Length: 19:55 Difficulty: 2.5 Members Only
Lesson 25

Sugarfoot Rag

In lesson 25, DJ continues his in depth look at Hank Garland's playing with a demonstration of Sugarfoot Rag.

Length: 32:43 Difficulty: 2.5 Members Only
Lesson 26

Walkin' the Floor

DJ takes a look at "Walkin' the Floor" by classic country guitarist Leon Rhodes.

Length: 29:00 Difficulty: 2.5 Members Only
Lesson 27

Honey Fingers Pt. 1

DJ Phillips teaches the progression, structure and melody of the song "Honey Fingers."

Length: 35:30 Difficulty: 2.5 Members Only
Lesson 28

Honey Fingers Pt. 2

In lesson 28, DJ demonstrates the entire guitar solo for the song "Honey Fingers."

Length: 27:13 Difficulty: 3.0 Members Only
Lesson 29

Applying Concepts and Skill Building

Looking back on the lessons on Leon Rhodes' playing, DJ offers up a lesson on applying the new concepts.

Length: 11:49 Difficulty: 2.0 Members Only
Lesson 30

Luther Perkins

DJ discusses the tic-tac techniques used by Johnny Cash guitarist Luther Perkins.

Length: 18:53 Difficulty: 2.5 Members Only
Lesson 31

Tic-Tac Rhythms Applied

Looking at guitarist Luther Perkins, DJ helps you to apply the tic-tac rhythms in your playing.

Length: 7:34 Difficulty: 2.0 Members Only
Lesson 32

Style of James Burton #1: Open String Licks

DJ returns to his country lesson series to profile legendary country guitarist James Burton! In the first lesson of this mini-series, DJ takes a look at open string licks that are common in James' playing.

Length: 16:34 Difficulty: 2.5 Members Only
Lesson 33

Style of James Burton #2: Chicken Pickin'

DJ is back with the second lesson in his James Burton mini series. For this one, DJ takes a look at how James Burton started the Tele sound with the use of hybrid picking and chicken pickin'.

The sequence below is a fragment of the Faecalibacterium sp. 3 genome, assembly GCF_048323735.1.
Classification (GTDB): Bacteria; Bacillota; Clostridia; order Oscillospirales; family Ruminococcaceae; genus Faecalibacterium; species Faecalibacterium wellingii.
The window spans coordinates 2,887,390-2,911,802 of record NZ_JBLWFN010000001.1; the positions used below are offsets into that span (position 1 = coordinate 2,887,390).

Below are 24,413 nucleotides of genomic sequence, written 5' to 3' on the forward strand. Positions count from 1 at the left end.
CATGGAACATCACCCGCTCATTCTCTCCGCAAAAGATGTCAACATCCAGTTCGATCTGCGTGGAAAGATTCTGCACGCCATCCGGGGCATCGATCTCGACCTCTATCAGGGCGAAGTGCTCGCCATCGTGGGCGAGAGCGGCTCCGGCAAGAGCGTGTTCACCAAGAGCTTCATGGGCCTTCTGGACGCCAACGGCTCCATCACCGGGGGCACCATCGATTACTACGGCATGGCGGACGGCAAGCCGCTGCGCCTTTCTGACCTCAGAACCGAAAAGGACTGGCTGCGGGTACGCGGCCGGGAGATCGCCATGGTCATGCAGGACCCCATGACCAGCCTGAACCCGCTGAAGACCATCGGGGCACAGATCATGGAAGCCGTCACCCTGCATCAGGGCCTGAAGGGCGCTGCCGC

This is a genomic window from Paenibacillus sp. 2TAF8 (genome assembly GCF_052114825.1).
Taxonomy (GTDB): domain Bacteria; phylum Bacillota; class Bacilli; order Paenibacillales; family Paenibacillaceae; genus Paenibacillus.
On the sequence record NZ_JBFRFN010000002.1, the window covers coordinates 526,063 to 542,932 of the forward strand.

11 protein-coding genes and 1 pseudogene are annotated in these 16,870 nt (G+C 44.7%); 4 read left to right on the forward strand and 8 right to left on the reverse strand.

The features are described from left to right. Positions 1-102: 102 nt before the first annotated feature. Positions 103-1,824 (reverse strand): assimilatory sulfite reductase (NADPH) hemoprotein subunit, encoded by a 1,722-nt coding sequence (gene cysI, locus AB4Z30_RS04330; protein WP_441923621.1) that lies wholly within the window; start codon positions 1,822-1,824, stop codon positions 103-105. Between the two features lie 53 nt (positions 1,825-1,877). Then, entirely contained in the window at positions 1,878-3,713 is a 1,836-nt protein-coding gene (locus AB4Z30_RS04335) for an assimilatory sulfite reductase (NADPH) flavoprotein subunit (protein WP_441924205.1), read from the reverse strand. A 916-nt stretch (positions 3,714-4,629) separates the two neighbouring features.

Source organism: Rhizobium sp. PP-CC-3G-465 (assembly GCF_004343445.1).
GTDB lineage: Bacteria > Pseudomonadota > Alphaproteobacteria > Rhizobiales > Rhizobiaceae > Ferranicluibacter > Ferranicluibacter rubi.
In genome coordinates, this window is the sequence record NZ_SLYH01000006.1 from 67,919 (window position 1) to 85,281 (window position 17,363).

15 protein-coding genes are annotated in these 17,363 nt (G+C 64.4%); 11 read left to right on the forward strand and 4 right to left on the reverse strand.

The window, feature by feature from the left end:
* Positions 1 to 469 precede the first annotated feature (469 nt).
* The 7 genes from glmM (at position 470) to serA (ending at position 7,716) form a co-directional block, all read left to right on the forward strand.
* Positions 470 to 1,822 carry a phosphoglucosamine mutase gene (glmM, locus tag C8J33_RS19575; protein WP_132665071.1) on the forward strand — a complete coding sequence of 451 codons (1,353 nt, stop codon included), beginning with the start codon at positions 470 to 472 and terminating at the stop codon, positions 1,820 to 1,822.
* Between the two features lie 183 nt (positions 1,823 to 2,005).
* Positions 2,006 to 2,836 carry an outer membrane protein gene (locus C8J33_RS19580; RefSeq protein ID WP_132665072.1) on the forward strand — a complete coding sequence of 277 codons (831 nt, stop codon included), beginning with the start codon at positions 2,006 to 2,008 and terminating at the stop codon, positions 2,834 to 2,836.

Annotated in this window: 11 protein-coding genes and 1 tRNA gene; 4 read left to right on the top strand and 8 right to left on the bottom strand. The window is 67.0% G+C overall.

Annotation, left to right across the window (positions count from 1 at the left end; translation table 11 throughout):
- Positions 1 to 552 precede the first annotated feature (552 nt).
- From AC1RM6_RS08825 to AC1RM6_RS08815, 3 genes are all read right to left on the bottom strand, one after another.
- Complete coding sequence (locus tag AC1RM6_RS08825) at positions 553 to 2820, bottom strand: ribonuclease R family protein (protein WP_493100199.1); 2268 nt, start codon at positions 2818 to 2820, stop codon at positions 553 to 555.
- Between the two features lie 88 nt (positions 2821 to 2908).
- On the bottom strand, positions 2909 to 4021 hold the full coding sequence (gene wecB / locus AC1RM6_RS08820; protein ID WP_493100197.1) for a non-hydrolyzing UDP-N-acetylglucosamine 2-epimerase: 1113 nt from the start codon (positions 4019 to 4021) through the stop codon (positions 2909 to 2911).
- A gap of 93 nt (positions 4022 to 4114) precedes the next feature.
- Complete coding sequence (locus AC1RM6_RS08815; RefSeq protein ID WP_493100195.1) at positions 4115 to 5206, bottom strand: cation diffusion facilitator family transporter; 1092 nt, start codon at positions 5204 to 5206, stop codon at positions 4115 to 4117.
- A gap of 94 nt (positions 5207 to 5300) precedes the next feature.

Length: 13:21 Difficulty: 3.0 Members Only
Lesson 34

Style of James Burton #3: Double Stops

In lesson 34 of his country series, DJ is expanding on his look at James Burton. In this lesson you'll be taking a look at double stop and partial chord concepts utilized by this country great!

Length: 12:40 Difficulty: 2.5 Members Only
Lesson 35

Style of James Burton #4: Bends

To finalize the concepts and techniques portion of his mini-series on James Burton, DJ offers up a look at bending technique.

Length: 11:57 Difficulty: 2.5 Members Only
Lesson 36

Style of James Burton #5: Combining Elements

Now that you have all the lick based elements and concepts under your belt, it's time to apply them. In lesson 36, DJ plays all of the licks you've learned with a backing track.

Length: 4:50 Difficulty: 3.0 Members Only

About DJ Phillips View Full Biography Like many guitar players who began playing around the same time, DJ began plunking out Nirvana and Soundgarden tunes when he first picked up the guitar in the mid-nineties. While these grunge-y roots certainly have their merit, it wasn't until DJ's eldest sister took him to a Led Zeppelin laser light show that the full potential of the guitar began to come into focus.

With Jimmy Page's Les Paul pyrotechnics as his inspiration, DJ began fervently practicing for hours on end in the suburban jungle of Southwestern Ohio. This newfound passion (combined with his complete lack of athletic prowess and physical coordination thus completely ruling out all sports) led him to form rock bands in junior high and high school. He grew to love the performance aspect of music and soon decided on it as a career path.

College led him to Nashville, Tennessee where he began to pursue a degree in Commercial Music at Belmont University. He also started another band and got his first professional theater gig the following summer. Since that summer, DJ has spent nearly every waking hour finding ways to play music and avoiding a real contribution to society in any other way.

He moved to Minneapolis after college, rocking out between theater gigs with his current rock band Brother Big Bad. He has now convinced the band to move to Nashville where music flows like water.

DJ is elated to be a part of JamPlay and is thankful for everyone's warm welcome and says "Now, let's ROCK, people."